A Paper for Those Who Toil: The Chicago Labor Press in Transition

By Bekken, Jon | Journalism History, Spring 1997 | Go to article overview

A Paper for Those Who Toil: The Chicago Labor Press in Transition


Bekken, Jon, Journalism History


You may imagine you can read lying propaganda day after day without being influenced by it-but if you do imagine that, you are dead wrong . . .. The influence of propaganda is cumulative. Little by little, day by day, it seeps in and chloroforms the mind....

If workers have lost anything of value during the last two years, it is because of the bitter, unjust treatment they have received from the daily press, the periodicals controlled by the employers, the engulfing stream of lies that has flowed from the propaganda mills until truth has been fairly drowned.1

What you read is what you are," the Chicago Federation of Labor's The New Majority editorialized, adding that reading the daily papers gradually "chloroforms the mind." The only antidote was The New Majority, "the fighting, truth-telling official organ of the Chicago labor movement."2

Published from 1919 until 1924 (when it was renamed Federation News, the title under which publication continues to this day), The New Majority was the culmination of the Chicago Federation of Labor's efforts to create a press to give voice to labor's interests and needs after World War I. That labor needed such a voice was clear to CFL members; they saw the existing capitalist press in Chicago as implacably hostile to their cause. "All of the papers, both their news columns and editorial policy, have been purchased and delivered to strike a blow at labor," CFL President John Fitzpatrick contended.3 Despite their insidious pretense at standing above the fray, Chicago's daily newspapers were really tools of the ruling class.4 Fitzpatrick told CFL delegates:

The trust press can not be relied upon for the truth. So long as The New Majority can stand out in the open and speak and defend labor's position, it ought to live-not only as a weekly . it ought to become a daily so that union men can read it in their homes . . . at the breakfast table.5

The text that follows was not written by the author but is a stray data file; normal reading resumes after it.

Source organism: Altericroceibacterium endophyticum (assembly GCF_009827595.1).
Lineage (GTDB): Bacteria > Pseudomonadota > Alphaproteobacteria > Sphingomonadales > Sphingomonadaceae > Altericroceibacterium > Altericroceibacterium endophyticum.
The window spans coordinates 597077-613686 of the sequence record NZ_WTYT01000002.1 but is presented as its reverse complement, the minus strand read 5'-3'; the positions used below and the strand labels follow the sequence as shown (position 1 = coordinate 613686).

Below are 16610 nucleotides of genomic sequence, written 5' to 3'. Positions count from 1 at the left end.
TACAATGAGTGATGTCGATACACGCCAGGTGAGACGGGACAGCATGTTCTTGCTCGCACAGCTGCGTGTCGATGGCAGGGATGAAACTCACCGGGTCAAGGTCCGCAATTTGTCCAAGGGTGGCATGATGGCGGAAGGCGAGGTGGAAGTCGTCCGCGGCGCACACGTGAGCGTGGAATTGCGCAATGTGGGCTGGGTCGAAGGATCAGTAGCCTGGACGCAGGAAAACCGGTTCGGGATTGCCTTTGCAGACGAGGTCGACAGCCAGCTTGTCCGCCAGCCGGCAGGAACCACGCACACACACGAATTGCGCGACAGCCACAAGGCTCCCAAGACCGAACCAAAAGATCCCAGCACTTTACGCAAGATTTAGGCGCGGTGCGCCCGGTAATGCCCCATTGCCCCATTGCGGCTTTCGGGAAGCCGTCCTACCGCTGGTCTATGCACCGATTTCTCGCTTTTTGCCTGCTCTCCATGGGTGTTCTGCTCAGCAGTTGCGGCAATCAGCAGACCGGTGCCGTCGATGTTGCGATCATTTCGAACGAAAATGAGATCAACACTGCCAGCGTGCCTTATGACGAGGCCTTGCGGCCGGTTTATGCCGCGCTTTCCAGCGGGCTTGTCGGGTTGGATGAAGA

This article examines the role of The New Majority in Chicago's labor world in the post-war era, a period of turmoil in the American labor movement during which the Chicago Federation of Labor struggled to articulate a new labor vision. The New Majority was launched to serve both the Cook County Labor Party and the CFL as official organ, and was a key part of CFL's social and political strategy. But both the party and The New Majority proved controversial and expensive, and Chicago unionists eventually retreated to a narrower emphasis on traditional trade union concerns.

Chicago's labor movement was far from monolithic, including anarchists, socialists, Democrats, and Republicans. Competing tendencies coalesced around specific projects but tensions were never far beneath the surface. Efforts to establish unity on the political field were particularly difficult. The labor movement repeatedly experimented with joint political tickets, though with little success. The Trade and Labor Assembly mounted a legislative ticket as early as 1882, and a coalition of Socialists, Knights of Labor, and others (including the anarchist-led Central Labor Union, its leaders in jail awaiting execution) united in the 1886 and 1887 elections behind a United Labor Party (ULP) ticket. The ticket polled nearly a third of the vote but was defeated by Democrat-Republican fusion tickets.6 The ULP met with unremitting hostility from the English-language press. The Chicago Tribune argued that ULP members wanted

to control the police force so that they can throw bombs with impunity, the fire department so that they can ravage and burn . . the machinery of taxation so that they can confiscate property by form of law and throw the revenues of honest enterprise into a common pool for plunder.7

The "revenues of honest enterprise" referred not to the labors of the carpenters and laborers to whom the ULP appealed, but to their employers. Following the defeat many unionists returned to the established parties, while anarchists and socialists went their own ways. …

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